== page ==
BelarusThe Big Hat, Nagano, Japan
Attendance: 9,960
14 February 1998
14:45
United States  5–2
(2–1, 1–0, 2–1)
  BelarusThe Big Hat, Nagano, Japan
Attendance: 9,975
14 February 1998
18:45
Sweden  2–3
(1–0, 0–3, 1–0)
  CanadaThe Big Hat, Nagano, Japan
Attendance: 9,945
16 February 1998
13:45
Canada  4–1
(1–0, 2–0, 1–1)
  United StatesThe Big Hat, Nagano, Japan
Attendance: 10,076
16 February 1998
18:45
Sweden  5–2
(2–0, 1–1, 2–1)
  BelarusAqua Wing Arena, Nagano, Japan
Attendance: 4,235

Final roundEdit

  Quarterfinals Semifinals Gold medal game
                           
  C1   Russia 4  
D4   Belarus 1  
  C1   Russia 7  
  C3   Finland 4  
D2   Sweden 1
  C3   Finland 2  
    C1   Russia 0
  C2   Czech Republic  1
  D1   Canada 4  
C4   Kazakhstan 1  
  D1   Canada 1 Bronze medal game
  C2   Czech Republic  2  
C2   Czech Republic  4 D1   Canada 2
  D3   United States 1   C3   Finland 3

Quarter-finalsEdit

All times are local (UTC+9).

18 February 1998
14:45
Czech Republic  4–1
(0–1, 3–0, 1–0)
  United StatesThe Big Hat, Nagano, Japan
Attendance: 9,822
18 February 1998
14:45
Russia  4–1
(1–0, 1–0, 2–1)
  BelarusAqua Wing Arena, Nagano, Japan
Attendance: 4,628
18 February 1998
18:45
Canada  4–1
(2–1, 2–0, 0–0)
  KazakhstanThe Big Hat, Nagano, Japan
Attendance: 9,602
18 February 1998
18:45
Sweden  1–2
(0–0, 0–0, 1–2)
  FinlandAqua Wing Arena, Nagano, Japan
Attendance: 5,044

Semi-finalsEdit

All times are local (UTC+9).

20 February 1998
14:45
Canada  1–2 SO
(0–0, 0–0, 1–1, 0–0)
(SO: 0–1)
  Czech RepublicThe Big Hat, Nagano, Japan
Attendance: 9,854
20 February 1998
18:45
Russia  7–4
(2–0, 2–3, 3–1)
  FinlandThe Big Hat, Nagano, Japan
Attendance: 9,640

Bronze medal gameEdit

All times are local (UTC+9).

21 February 1998
15:15
Canada  2–3
(1–2, 1–0, 0–1)
  Finland  The Big Hat, Nagano, Japan
Attendance: 9,875

Gold medal gameEdit

All times are local (UTC+9).

22 February 1998
13:45
  Russia  0–1
(0–0, 0–0, 0–1)
  Czech Republic  The Big Hat, Nagano, Japan
Attendance: 10,010

Leading scorersEdit

Rank Player GP G A Pts PIM
1   Teemu Selänne (FIN) 5 4 6 10 8
2   Saku Koivu (FIN) 6 2 8 10 4
3   Pavel Bure (RUS) 6 9 0 9 2
4   Aleksandr Koreshkov (KAZ) 7 3 6 9 2
5   Philippe Bozon (FRA) 4 5 2 7 4
6   Konstantin Shafranov (KAZ) 7 4 3 7 6
7   Dominic Lavoie (AUT) 4 5 1 6 8
8   Jere Lehtinen (FIN) 6 4 2 6 2
9   Alexei Yashin (RUS) 6 3 3 6 0
10   Serge Poudrier (FRA) 6 2 4 6 4
11   Sergei Fedorov (RUS) 6 1 5 6 8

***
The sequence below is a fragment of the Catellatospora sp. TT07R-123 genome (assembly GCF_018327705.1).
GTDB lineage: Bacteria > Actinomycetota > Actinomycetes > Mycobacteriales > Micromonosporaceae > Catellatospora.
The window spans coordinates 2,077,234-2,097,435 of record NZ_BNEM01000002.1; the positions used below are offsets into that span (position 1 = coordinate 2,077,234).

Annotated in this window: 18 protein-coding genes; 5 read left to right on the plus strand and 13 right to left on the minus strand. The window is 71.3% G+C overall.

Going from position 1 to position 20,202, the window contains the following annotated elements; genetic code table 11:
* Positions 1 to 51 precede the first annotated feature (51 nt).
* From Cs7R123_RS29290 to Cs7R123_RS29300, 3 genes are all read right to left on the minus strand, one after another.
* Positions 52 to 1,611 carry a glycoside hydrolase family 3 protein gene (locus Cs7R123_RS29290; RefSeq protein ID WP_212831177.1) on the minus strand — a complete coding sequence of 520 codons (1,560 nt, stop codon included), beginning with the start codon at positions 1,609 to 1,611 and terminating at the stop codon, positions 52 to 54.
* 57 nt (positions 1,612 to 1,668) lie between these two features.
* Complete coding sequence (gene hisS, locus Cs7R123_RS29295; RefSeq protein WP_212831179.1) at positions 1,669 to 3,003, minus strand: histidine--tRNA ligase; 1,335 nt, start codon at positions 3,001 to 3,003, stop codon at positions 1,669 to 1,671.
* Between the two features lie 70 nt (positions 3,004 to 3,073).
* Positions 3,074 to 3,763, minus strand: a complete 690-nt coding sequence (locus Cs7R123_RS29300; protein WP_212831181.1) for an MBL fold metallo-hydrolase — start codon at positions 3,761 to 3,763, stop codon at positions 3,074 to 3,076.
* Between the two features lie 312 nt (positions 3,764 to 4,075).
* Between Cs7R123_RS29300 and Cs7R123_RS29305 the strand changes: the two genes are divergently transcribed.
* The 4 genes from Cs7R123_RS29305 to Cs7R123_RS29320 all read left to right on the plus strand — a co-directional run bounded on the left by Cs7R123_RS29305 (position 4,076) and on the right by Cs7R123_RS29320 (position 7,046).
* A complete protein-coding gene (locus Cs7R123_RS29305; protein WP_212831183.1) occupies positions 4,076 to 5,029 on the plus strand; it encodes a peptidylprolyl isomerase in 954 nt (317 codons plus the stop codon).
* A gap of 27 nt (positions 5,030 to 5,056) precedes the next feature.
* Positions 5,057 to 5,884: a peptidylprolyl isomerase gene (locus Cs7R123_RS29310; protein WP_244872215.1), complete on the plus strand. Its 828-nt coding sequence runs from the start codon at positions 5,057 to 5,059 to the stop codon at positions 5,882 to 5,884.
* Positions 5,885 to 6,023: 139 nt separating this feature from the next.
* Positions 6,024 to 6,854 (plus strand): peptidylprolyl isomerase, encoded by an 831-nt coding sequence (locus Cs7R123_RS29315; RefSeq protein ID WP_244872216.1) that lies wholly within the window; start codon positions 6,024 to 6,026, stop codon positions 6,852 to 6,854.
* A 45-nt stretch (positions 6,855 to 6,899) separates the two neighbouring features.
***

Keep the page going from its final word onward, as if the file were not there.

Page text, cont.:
Medal-winning rostersEdit

Gold: Silver: Bronze:
  Czech Republic (CZE)
Josef Beránek
Jan Čaloun
Roman Čechmánek
Jiří Dopita
Roman Hamrlík
Dominik Hašek
Milan Hejduk
Milan Hnilička
Jaromír Jágr
František Kučera
Robert Lang
David Moravec
Pavel Patera
Libor Procházka
Martin Procházka
Robert Reichel
Martin Ručínský
Vladimír Růžička-C
Jiří Šlégr
Richard Šmehlík
Jaroslav Špaček
Martin Straka
Petr Svoboda
  Russia (RUS)
Pavel Bure-C
Valeri Bure
Oleg Chevtsov
Sergei Fedorov
Sergei Gonchar
Alexei Gusarov
Valeri Kamensky
Darius Kasparaitis
Andrei Kovalenko
Igor Kravchuk
Sergei Krivokrasov
Boris Mironov
Dmitri Mironov
Alexei Morozov
Sergei Nemchinov
Mikhail Shtalenkov
German Titov
Andrei Trefilov
Alexei Yashin
Dmitri Yushkevich
Valeri Zelepukin
Alexei Zhitnik
Alexei Zhamnov
  Finland (FIN)
Aki-Petteri Berg
Tuomas Grönman
Raimo Helminen
Sami Kapanen
Saku Koivu-C
Jari Kurri
Janne Laukkanen
Jere Lehtinen
Juha Lind
Jyrki Lumme
Jarmo Myllys
Mika Nieminen
Janne Niinimaa
Teppo Numminen
Ville Peltonen
Kimmo Rintanen
Teemu Selänne
Ari Sulander
Jukka Tammi
Esa Tikkanen
Kimmo Timonen
Antti Törmänen
Juha Ylönen

Source:

  • Gold – "Team members CZECH REPUBLIC". International Olympic Committee. Retrieved 2009-07-29.
  • Silver – "Team members Russia". International Olympic Committee. Retrieved 2009-07-29.
  • Bronze – "Team members Finland". International Olympic Committee. Retrieved 2009-07-29.

Roster notesEdit

Several of general manager Bobby Clarke's selections for Team Canada were controversial. Eric Lindros was named captain over longtime leaders such as Wayne Gretzky, Steve Yzerman, and Ray Bourque (Clarke at the time was general manager of Lindros's NHL team, the Philadelphia Flyers).[2] Rob Zamuner was a surprise pick, while Mark Messier and Scott Niedermayer were omitted.[3] Japanese fans were disappointed when their adopted hero, Paul Kariya, a Canadian of Japanese heritage and one of Canada's best stars, failed to make the Games due to a head injury sustained from a crosscheck by Gary Suter during regular season NHL play.[4][5][6]

Memorably, during the shootout in their semifinal match against the Czech Republic, Canadian coach Marc Crawford opted to have defenceman Ray Bourque shoot in the shootout instead of high-scoring forwards Wayne Gretzky and Steve Yzerman. Hockey commentators alternatively criticized Crawford's decision (Bourque, like the other four Canadian shooters, failed to score) or praised it on the grounds that Bourque was one of hockey's most accurate shooters at the time and Gretzky had always been surprisingly mediocre on breakaways.

ControversyEdit

Swedish player Ulf Samuelsson was discovered to have applied for American citizenship. Under Swedish law at the time, when one acquires a foreign passport, their citizenship is annulled. Samuelsson was ejected after having played the first game against Belarus, although Sweden kept their points from the win. The Czech National Olympic Committee felt that Sweden should lose the points and filed a protest with the Court of Arbitration for Sport, which was rejected.[7]

Final rankingsEdit

Team
    Czech Republic
    Russia
    Finland
4th   Canada
5th   Sweden
6th   United States
7th   Belarus
8th   Kazakhstan
9th   Germany
10th   Slovakia
11th   France
12th   Italy
13th   Japan
14th   Austria

ReferencesEdit

External linksEdit